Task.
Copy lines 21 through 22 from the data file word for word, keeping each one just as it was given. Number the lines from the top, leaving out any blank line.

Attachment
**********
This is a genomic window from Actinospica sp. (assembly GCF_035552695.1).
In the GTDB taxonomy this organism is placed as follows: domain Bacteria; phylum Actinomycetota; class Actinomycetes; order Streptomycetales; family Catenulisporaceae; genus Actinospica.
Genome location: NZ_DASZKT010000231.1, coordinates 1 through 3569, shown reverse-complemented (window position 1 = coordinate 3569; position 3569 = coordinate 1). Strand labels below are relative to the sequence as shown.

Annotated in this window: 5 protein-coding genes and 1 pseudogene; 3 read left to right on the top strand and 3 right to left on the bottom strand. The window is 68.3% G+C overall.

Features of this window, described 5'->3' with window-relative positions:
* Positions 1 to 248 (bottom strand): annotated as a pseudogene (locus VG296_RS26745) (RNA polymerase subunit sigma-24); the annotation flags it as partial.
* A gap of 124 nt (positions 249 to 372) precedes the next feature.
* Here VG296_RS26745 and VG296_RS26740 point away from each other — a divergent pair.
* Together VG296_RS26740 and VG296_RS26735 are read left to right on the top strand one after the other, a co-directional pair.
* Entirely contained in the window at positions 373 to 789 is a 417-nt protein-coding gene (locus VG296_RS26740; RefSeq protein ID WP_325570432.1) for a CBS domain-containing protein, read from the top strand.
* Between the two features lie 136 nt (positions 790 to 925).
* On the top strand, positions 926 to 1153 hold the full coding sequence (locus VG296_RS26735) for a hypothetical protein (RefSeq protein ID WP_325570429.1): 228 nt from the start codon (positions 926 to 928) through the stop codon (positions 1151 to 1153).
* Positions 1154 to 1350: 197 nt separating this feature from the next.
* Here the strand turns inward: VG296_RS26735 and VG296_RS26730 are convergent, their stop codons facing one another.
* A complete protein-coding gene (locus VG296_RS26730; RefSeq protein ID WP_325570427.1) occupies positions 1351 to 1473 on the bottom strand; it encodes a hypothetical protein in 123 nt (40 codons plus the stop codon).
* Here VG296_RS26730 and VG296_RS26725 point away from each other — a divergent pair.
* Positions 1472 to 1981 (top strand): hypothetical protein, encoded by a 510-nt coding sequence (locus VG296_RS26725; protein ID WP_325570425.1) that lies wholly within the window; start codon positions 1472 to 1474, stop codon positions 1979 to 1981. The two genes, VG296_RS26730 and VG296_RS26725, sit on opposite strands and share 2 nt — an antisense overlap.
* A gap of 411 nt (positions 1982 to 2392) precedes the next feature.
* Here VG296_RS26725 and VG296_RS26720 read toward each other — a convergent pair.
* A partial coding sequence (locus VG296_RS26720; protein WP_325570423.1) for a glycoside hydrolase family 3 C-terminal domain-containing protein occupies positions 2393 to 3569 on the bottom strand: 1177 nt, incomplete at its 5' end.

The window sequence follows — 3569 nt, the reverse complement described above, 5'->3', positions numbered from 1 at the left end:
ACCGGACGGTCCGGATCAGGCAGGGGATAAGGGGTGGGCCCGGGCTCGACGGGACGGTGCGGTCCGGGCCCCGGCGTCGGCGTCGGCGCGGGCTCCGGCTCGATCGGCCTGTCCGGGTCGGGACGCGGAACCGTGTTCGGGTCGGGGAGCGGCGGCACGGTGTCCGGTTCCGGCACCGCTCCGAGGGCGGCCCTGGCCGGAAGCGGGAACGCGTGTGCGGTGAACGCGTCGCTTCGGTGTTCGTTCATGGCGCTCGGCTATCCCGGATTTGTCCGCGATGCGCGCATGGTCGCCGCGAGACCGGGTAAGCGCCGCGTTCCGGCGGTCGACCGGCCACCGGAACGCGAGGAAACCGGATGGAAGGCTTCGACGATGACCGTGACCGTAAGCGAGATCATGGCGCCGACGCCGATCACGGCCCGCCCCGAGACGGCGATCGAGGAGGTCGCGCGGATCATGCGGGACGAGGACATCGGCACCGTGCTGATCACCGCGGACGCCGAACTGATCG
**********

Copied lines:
The window sequence follows — 3569 nt, the reverse complement described above, 5'->3', positions numbered from 1 at the left end:
ACCGGACGGTCCGGATCAGGCAGGGGATAAGGGGTGGGCCCGGGCTCGACGGGACGGTGCGGTCCGGGCCCCGGCGTCGGCGTCGGCGCGGGCTCCGGCTCGATCGGCCTGTCCGGGTCGGGACGCGGAACCGTGTTCGGGTCGGGGAGCGGCGGCACGGTGTCCGGTTCCGGCACCGCTCCGAGGGCGGCCCTGGCCGGAAGCGGGAACGCGTGTGCGGTGAACGCGTCGCTTCGGTGTTCGTTCATGGCGCTCGGCTATCCCGGATTTGTCCGCGATGCGCGCATGGTCGCCGCGAGACCGGGTAAGCGCCGCGTTCCGGCGGTCGACCGGCCACCGGAACGCGAGGAAACCGGATGGAAGGCTTCGACGATGACCGTGACCGTAAGCGAGATCATGGCGCCGACGCCGATCACGGCCCGCCCCGAGACGGCGATCGAGGAGGTCGCGCGGATCATGCGGGACGAGGACATCGGCACCGTGCTGATCACCGCGGACGCCGAACTGATCG